"I remember saying to my officials at the time, 'I wonder if they know what they are doing?'" said Mr Darling.
"It set in train events that brought our banks and the American banks within hours of collapse just three weeks later."
Lehman's failure "allowed panic to get into the system," he said.
"When Lehman went down, people started circling other banks as well, to look for the next one to go after, the situation got progressively worse."
Yet, while in hindsight the failure to support the bank triggered a wider financial crisis, there was little political support in the US for the authorities to save it.
"The scale of the bailout needed to fix things was simply politically impossible," says Harvard University economist Kenneth Rogoff.
"It was only by allowing Lehman to fail that the Federal Reserve, the Treasury and others could think about trying to campaign for the scale needed for the bailouts."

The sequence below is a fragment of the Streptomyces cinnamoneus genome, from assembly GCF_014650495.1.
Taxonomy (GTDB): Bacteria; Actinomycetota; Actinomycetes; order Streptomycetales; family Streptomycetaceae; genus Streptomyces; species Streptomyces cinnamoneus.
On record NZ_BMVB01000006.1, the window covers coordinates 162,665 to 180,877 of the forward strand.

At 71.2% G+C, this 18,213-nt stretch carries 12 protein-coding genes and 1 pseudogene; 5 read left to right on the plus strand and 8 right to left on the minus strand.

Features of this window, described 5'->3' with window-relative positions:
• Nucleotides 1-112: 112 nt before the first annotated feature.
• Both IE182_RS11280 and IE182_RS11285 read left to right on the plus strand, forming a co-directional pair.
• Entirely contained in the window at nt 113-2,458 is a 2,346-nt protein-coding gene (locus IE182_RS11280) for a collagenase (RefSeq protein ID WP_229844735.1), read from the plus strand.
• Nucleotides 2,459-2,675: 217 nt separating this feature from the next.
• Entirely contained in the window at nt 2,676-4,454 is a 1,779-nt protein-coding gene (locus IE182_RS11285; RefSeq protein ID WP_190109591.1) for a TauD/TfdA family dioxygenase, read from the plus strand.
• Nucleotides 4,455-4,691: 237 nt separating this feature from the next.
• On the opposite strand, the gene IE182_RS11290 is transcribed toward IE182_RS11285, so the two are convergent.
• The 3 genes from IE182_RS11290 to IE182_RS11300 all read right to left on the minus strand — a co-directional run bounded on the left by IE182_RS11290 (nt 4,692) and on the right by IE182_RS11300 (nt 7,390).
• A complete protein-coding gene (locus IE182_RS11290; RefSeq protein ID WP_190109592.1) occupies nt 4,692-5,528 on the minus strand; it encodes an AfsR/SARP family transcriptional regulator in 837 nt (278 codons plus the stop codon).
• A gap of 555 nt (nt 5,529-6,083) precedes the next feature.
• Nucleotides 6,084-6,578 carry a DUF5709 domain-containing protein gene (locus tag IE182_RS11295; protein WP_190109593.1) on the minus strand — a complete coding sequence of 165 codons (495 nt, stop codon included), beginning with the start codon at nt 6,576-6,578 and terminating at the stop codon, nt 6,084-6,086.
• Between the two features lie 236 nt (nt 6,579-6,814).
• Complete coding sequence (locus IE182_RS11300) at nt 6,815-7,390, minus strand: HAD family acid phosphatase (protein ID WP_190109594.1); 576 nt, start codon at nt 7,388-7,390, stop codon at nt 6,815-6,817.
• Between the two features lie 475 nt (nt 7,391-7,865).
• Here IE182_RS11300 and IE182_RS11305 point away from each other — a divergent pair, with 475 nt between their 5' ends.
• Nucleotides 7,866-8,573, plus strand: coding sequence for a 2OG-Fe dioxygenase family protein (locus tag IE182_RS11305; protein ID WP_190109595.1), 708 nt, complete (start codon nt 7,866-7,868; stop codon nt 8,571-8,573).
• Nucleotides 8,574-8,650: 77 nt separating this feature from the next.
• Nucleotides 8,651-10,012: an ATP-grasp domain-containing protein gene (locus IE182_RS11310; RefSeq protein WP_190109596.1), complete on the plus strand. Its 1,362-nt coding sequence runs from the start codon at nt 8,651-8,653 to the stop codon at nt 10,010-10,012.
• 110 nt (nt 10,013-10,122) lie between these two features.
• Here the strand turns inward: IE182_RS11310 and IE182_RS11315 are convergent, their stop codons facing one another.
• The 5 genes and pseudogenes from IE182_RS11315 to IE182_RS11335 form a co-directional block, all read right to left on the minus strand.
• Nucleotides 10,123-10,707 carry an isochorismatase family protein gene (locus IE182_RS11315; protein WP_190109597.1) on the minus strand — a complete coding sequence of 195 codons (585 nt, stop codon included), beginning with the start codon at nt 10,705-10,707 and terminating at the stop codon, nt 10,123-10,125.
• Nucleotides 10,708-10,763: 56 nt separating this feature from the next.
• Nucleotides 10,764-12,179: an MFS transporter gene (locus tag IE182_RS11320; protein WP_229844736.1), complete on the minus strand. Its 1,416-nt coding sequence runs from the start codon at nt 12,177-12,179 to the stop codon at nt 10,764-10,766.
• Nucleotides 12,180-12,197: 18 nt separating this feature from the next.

'That was scary'
The collapse of the bank might have been the starter for the financial crisis, but it did not have a single cause.
Analysts say that interest rates had been held too low for too long, allowing companies, countries and ordinary borrowers to build up too much debt.
We were heading for the brink, these were very dangerous times”
We were heading for the brink, these were very dangerous times”
Too many highly complex financial instruments had been created, with too little regulation and too little management oversight.
"With hindsight it is easy to criticise some of the decisions made, and investors rather than taxpayers should have born more of the pain," said Jessica Ground of fund managers Schroders.
"However, I think the positives from keeping the world going outweigh the negatives."
With the ripples of Lehman's collapse spreading far and wide, other governments were forced to quickly react to prop up their own exposed banks.
In the UK, Treasury officials had already been working on a banking contingency plan because "it was just a matter of time before we hit some sort of crunch," said Mr Darling.